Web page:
Evidence About the Distributional Impact of Macroeconomic Change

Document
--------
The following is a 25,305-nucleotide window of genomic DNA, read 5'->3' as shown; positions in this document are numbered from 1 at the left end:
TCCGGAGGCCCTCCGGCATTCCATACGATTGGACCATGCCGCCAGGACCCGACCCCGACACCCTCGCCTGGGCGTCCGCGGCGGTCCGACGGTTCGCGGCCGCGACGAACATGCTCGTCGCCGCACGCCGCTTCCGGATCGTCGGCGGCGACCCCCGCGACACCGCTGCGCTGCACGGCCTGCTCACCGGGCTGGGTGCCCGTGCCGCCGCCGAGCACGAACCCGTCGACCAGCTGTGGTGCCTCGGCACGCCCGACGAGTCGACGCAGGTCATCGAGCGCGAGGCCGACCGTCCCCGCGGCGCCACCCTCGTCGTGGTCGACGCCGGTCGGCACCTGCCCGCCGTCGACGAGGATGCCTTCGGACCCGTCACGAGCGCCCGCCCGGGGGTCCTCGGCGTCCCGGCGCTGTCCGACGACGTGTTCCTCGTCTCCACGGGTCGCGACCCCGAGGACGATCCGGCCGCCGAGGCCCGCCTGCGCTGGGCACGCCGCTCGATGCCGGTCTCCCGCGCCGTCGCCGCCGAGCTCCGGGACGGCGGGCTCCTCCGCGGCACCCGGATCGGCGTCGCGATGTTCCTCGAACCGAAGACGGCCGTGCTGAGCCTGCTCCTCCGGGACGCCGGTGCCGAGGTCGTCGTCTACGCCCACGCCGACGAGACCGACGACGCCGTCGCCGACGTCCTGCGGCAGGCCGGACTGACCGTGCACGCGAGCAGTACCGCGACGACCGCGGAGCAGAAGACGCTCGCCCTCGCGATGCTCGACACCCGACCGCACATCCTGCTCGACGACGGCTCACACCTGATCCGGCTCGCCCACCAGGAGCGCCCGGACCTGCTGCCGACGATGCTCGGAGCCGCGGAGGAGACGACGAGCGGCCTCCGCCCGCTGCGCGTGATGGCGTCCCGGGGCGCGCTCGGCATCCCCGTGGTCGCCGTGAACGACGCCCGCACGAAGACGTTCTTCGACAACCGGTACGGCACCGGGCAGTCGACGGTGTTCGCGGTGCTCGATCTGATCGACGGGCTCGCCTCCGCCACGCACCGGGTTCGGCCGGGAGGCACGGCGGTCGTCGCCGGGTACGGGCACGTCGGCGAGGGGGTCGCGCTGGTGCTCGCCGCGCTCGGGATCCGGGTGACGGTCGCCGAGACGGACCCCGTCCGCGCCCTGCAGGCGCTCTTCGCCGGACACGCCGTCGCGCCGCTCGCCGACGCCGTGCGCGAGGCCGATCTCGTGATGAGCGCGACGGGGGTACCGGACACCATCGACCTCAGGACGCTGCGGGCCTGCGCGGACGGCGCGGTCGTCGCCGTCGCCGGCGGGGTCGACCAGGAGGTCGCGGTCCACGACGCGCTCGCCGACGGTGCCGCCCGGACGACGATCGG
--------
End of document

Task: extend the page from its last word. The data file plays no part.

In this section, we review the empirical evidence about the distributional impacts of macroeconomic change, and especially recessions. The evidence is diverse, ranging from econometric analysis of the relationship between summary measures of inequality (and poverty) and macroeconomic aggregates, to studies relating changes in the macroeconomy in general with changes in the fortunes of the richest or the poorest individuals within a nation. Much of this research is based on a single country and that country is typically the USA. We also summarize some non-US case studies of distributional impacts, referring specifically to the Nordic crisis at the beginning of the 1990s, three recessions in the UK since the 1970s, and the New Zealand recession of the late 1980s. The latter is contrasted with the Irish boom from the mid-1990s to emphasize the important contribution of changes in median income to changes in relative poverty rates in times of macroeconomic change. (We do not include coverage of the Asian crisis of the 1990s as that involved countries at a different level of economic development to those that we consider in this book.) We end by reviewing the findings of some recent studies based on tax-benefit microsimulation modelling.

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